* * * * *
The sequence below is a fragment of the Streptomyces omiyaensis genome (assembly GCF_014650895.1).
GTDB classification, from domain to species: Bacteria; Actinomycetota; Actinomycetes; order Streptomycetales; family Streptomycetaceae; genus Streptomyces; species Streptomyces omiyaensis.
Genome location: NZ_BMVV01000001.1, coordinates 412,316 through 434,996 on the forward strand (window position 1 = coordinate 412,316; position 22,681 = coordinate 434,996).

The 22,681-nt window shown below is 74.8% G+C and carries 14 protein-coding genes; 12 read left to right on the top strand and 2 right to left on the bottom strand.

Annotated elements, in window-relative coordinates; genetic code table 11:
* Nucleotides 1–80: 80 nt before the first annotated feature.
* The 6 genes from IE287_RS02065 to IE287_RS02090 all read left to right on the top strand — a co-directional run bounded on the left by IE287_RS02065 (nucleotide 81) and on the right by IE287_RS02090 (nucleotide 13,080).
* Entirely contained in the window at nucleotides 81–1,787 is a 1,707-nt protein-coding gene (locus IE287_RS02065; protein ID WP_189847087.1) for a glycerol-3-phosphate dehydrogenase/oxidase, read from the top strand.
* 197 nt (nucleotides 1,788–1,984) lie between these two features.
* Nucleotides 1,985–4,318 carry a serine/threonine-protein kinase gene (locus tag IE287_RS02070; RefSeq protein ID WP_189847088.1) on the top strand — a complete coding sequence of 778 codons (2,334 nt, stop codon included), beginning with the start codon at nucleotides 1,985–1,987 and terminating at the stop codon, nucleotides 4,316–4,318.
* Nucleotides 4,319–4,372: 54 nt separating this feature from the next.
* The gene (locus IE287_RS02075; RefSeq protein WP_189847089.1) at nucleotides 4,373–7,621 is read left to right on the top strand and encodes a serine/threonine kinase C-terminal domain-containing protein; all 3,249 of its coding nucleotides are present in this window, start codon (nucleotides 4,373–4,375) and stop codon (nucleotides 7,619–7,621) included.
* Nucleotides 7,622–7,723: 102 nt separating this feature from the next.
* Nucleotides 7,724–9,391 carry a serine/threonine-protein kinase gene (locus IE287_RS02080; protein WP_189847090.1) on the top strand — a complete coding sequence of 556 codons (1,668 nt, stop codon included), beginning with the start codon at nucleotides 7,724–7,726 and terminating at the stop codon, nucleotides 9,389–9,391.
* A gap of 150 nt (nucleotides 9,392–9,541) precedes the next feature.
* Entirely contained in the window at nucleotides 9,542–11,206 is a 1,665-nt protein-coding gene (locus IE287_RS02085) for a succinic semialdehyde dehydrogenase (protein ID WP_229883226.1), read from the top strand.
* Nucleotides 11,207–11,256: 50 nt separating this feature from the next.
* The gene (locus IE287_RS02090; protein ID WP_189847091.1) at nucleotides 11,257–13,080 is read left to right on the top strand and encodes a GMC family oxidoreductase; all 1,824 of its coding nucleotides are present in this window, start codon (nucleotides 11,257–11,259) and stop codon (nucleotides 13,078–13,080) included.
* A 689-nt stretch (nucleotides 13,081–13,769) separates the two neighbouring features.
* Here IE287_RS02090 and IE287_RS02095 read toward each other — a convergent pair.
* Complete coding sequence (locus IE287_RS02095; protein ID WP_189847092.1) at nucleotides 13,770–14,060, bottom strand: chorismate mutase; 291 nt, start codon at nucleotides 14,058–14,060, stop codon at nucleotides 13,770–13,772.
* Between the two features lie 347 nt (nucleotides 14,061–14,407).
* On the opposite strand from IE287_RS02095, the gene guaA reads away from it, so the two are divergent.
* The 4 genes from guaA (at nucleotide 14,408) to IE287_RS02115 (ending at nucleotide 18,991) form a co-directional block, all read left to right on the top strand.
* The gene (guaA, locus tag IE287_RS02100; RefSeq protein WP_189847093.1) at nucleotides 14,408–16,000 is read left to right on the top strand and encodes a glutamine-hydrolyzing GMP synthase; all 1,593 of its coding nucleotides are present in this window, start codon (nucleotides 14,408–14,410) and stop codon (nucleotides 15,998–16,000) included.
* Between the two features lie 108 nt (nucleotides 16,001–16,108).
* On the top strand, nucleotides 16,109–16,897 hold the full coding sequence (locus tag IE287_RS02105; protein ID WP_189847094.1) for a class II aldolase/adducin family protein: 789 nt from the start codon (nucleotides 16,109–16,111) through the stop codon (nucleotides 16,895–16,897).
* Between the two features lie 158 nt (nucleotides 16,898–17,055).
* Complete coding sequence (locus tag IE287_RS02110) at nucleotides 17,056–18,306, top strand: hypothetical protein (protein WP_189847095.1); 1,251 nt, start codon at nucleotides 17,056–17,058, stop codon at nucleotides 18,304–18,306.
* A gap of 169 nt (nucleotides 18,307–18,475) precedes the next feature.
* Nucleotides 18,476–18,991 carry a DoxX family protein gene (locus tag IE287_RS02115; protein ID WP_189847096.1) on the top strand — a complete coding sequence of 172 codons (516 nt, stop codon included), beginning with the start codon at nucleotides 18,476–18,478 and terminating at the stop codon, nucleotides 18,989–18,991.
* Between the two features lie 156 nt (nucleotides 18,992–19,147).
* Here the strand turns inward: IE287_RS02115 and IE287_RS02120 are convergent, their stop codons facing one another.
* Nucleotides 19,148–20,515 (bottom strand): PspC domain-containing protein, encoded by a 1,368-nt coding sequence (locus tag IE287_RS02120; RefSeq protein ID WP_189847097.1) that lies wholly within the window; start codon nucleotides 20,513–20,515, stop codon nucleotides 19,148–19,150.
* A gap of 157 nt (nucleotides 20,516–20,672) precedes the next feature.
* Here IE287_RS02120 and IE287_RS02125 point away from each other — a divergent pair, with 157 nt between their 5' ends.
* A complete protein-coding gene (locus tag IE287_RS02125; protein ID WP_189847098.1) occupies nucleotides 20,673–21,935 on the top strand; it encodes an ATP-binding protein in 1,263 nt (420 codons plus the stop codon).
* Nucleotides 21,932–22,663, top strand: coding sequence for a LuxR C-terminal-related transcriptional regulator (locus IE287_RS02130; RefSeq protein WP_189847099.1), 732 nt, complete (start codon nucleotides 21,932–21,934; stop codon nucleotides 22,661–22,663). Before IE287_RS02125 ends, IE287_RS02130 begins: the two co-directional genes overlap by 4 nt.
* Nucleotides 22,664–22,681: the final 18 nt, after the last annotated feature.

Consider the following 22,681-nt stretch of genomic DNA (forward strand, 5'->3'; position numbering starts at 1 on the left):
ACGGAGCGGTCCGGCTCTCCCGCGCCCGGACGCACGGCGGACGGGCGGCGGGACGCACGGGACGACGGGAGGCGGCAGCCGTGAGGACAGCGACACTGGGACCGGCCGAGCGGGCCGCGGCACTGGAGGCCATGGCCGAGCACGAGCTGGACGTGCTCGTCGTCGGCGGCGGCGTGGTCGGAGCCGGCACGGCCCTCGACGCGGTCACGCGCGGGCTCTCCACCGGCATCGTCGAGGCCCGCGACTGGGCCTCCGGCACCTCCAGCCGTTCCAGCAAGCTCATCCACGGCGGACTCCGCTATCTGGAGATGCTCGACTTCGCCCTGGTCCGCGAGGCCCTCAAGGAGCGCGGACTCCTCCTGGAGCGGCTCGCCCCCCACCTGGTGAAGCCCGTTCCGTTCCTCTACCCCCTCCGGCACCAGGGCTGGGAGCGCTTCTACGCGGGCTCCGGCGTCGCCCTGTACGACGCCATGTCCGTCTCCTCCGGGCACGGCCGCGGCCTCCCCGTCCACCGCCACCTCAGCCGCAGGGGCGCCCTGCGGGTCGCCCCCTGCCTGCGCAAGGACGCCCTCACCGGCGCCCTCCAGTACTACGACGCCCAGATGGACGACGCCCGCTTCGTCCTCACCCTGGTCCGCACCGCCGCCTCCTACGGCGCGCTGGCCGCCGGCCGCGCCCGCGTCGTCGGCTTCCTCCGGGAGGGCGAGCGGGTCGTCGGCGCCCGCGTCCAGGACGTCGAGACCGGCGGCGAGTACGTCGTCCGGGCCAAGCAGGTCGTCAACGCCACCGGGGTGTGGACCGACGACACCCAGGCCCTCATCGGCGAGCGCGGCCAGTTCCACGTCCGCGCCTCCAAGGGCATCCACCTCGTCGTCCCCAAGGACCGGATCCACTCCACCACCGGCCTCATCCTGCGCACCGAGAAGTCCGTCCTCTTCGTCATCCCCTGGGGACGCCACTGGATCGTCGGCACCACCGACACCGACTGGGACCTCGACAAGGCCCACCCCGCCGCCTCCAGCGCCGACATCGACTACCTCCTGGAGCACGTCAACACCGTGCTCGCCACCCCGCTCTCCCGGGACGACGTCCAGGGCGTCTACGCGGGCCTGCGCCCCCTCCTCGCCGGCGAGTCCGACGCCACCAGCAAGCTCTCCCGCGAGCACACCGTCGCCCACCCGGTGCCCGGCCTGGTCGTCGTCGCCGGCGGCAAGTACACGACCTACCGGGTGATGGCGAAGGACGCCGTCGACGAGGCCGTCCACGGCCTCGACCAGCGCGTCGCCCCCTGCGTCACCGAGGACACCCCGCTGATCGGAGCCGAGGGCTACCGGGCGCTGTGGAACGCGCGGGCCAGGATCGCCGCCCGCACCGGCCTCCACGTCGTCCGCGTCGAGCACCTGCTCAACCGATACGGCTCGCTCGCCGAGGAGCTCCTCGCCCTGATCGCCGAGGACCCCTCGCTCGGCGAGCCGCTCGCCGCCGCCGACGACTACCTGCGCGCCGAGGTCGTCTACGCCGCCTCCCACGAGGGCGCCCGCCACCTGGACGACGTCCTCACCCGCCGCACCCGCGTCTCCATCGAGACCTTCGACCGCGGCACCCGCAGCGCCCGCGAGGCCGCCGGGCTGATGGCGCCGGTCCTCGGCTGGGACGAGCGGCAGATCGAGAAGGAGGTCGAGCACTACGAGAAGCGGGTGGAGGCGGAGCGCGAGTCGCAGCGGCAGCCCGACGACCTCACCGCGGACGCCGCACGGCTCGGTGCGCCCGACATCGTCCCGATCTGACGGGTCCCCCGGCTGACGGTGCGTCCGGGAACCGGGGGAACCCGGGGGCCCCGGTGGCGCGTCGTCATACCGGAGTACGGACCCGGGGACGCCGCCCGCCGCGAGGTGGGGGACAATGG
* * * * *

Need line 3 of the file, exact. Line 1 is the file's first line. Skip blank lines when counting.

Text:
Genome location: NZ_BMVV01000001.1, coordinates 412,316 through 434,996 on the forward strand (window position 1 = coordinate 412,316; position 22,681 = coordinate 434,996).